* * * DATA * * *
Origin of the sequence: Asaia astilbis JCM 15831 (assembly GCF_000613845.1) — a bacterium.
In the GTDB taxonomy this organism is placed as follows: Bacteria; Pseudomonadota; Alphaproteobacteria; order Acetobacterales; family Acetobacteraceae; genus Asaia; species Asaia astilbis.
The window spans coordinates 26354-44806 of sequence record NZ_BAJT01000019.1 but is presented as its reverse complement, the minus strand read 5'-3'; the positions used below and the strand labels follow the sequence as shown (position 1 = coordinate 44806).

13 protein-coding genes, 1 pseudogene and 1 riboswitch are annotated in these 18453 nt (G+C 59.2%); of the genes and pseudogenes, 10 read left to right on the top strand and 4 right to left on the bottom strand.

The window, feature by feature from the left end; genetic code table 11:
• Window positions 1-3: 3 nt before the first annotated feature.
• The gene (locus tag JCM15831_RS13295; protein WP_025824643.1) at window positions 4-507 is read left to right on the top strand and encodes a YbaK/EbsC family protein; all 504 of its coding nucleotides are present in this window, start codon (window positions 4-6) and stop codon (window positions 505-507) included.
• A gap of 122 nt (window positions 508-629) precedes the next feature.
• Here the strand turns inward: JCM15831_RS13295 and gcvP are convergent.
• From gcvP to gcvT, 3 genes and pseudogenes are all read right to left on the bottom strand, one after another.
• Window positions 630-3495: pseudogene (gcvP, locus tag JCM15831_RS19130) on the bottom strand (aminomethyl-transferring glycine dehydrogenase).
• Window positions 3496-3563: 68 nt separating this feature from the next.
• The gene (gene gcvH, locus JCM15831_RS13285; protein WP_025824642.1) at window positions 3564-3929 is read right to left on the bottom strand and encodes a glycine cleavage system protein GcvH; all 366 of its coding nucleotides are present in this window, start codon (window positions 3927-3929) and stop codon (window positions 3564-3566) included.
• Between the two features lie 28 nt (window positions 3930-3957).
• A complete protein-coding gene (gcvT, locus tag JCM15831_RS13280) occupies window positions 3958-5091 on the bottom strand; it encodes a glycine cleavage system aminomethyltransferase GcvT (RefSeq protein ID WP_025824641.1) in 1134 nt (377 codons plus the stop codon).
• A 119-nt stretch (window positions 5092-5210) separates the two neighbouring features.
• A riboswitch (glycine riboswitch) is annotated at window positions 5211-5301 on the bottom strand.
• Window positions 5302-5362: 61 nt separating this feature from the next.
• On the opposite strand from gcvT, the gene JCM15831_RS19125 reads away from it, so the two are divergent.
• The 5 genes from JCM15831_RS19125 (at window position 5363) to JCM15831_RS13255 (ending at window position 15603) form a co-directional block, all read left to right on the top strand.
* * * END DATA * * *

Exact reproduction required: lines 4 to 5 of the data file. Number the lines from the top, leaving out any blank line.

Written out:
13 protein-coding genes, 1 pseudogene and 1 riboswitch are annotated in these 18453 nt (G+C 59.2%); of the genes and pseudogenes, 10 read left to right on the top strand and 4 right to left on the bottom strand.

The window, feature by feature from the left end; genetic code table 11: